Total eclipse of the data

Dig into the data behind the partial eclipse. The U.S. will experience a historic event, so here's our historic viz.

August 21st, 2017 is set to be a historic day: The entire continental U.S. will experience a partial eclipse (making our blog headline slightly misleading), with the path of totality sweeping from Oregon to South Carolina. “Totality” refers to when the moon completely blocks the sun.

It’s been hundreds of years since an eclipse only made landfall in the U.S., and this one is notable for being so accessible. Plus, because the eclipse will be total along its entire accessible path and visible as a partial eclipse for the entire continental U.S., this event is getting a ton of attention.

Digging into the data

But is it really that special, on an astronomical scale? I wanted to find out, so I went to the source: NASA. There, I found a Five Millennium Catalog of Hybrid Solar Eclipses.

Turns out, there are a lot of solar eclipses. There’s also a lot more that goes into tracking and describing an eclipse than I realized! Thank goodness there was a key to the data set.

To start with, I learned how many solar eclipses there were in the data set: 11,898. That’s just over two eclipses per year:

This bar chart shows the number of eclipses in the data set, as well as the number of eclipses per year. I used the calc (SUM([Number of Records])/COUNTD(Year)).

Almost 27% of solar eclipses are total. Others are (1) partial, where the moon doesn’t fully mask the sun; (2) annular, where the moon is directly over the sun but too far away (i.e. appearing too small) to fully block out the sun; or (3) hybrid, a combination of total and annular.

This stacked bar chart shows the percent of eclipses that fall into each type. Note how few eclipses are Total, compared to Annular or Partial.

Starry-eyed insights

While poking around, I noticed some cool things, like the pronounced seasonality for total eclipses:

This line chart shows the count of eclipses of each type broken out by month. Note the dip in Annular eclipses and the corresponding rise in Total eclipses from March to September.

But things got really exciting when I started exploring Saros numbers. According to NASA, “The periodicity and recurrence of eclipses is governed by the Saros cycle, a period of approximately 6,585.3 days (18 years 11 days 8 hours).” That definition got me wondering if I could visualize this pattern, and sure enough, I quickly made some fantastic vizzes displaying these finite recurrences.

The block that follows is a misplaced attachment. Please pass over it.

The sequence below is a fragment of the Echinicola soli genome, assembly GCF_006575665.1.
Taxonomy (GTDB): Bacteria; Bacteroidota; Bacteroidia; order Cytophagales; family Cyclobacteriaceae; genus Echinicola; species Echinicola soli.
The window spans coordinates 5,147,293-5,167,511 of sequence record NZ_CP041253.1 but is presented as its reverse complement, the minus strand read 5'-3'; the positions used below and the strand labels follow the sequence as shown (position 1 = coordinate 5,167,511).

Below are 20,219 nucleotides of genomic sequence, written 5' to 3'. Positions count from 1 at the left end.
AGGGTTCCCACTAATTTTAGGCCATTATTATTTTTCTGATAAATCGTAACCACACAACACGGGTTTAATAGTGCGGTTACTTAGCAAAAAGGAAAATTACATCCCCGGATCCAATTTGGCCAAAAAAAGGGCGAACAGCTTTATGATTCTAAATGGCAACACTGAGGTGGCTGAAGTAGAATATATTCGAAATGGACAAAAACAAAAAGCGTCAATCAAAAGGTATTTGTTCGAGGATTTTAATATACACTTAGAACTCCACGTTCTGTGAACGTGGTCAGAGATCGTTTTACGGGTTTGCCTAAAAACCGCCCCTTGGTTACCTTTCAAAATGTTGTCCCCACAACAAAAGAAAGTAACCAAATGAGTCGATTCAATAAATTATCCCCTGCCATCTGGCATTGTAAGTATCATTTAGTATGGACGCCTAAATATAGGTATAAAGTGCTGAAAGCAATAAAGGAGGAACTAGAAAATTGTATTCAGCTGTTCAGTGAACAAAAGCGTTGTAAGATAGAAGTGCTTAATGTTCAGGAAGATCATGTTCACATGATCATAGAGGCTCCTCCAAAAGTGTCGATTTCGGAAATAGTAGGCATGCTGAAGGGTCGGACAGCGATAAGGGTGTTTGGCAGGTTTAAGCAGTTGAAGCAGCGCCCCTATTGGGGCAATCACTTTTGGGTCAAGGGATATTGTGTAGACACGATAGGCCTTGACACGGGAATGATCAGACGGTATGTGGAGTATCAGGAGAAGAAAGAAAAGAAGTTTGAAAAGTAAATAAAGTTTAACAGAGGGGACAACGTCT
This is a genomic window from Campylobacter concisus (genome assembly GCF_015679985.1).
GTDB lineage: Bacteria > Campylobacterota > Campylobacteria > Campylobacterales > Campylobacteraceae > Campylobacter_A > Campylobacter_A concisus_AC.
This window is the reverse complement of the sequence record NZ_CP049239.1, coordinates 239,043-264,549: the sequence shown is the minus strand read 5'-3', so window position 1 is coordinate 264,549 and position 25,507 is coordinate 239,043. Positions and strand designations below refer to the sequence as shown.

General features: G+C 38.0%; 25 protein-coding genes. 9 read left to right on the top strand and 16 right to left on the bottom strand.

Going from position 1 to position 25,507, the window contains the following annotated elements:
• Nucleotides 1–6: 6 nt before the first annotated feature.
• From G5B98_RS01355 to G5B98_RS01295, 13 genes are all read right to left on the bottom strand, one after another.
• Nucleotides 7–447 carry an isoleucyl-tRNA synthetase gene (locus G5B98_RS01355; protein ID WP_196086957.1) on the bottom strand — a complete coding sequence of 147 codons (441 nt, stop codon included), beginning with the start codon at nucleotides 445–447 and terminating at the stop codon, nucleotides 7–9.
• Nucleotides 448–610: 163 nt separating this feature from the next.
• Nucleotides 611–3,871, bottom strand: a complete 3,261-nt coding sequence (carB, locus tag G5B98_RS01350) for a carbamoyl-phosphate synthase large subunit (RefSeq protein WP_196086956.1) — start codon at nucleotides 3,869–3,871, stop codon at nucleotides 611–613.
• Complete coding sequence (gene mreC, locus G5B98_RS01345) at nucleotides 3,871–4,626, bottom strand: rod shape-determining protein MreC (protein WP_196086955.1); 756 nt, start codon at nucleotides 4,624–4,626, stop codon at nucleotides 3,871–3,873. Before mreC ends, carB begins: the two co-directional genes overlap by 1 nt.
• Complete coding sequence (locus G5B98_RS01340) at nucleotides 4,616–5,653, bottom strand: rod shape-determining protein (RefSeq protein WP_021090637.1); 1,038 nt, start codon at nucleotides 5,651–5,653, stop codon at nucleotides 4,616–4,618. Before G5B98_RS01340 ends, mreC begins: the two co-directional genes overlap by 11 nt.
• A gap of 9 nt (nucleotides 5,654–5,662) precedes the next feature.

Here, we can see the lifespan of Saros series. As the moon and sun align, we get a string of partial eclipses. Once in alignment, there’s a run of total/annular/hybrid eclipses. After 12-15 centuries, the moon and sun shift out of alignment and the Saros series ends, again with a number of partial eclipses.

The y-axis runs from Saros -13 (the oldest in the data set) at the top to Saros 190 at the bottom. Each mark represents an eclipse, as indicated by its catalog number. Moving along the x-axis from left to right moves forward in time.

And not all Saros series are created equal—there’s some serious patterning happening here, too:

The x-axis is Saros series number and the y-axis is number of eclipses. Note how there are clear and distinct patterns for each type of eclipse.

Full circle

As it happens, the eclipse on August 21st is in Saros 145. The last eclipse in Saros 145 was a total eclipse on August 11th, 1999, and the next will be a total eclipse on September 2nd, 2035.

Each mark represents an eclipse in Saros 145, starting with the first partial eclipses in this series in the upper left, and ending with the final partial eclipses in the lower right. The total eclipse on the 21st is still fairly early in this series. Will the 2035 eclipse be as accessible?

I wound up creating a story (explore it below!) showcasing some of the more fun things I noticed, but there’s tons of information to be unpacked from this data set—what can you find?

Note: The original data set has a complex field for Eclipse Type. I used the following calculation in Tableau to simplify it:

IF CONTAINS([Eclipse Type], "P") = TRUE THEN "Partial Eclipse"
ELSEIF CONTAINS([Eclipse Type], "A") = TRUE THEN "Annular Eclipse"
ELSEIF CONTAINS([Eclipse Type], "T") = TRUE THEN "Total Eclipse"
ELSEIF CONTAINS([Eclipse Type], "H") = TRUE THEN "Hybrid or Annular/Total Eclipse"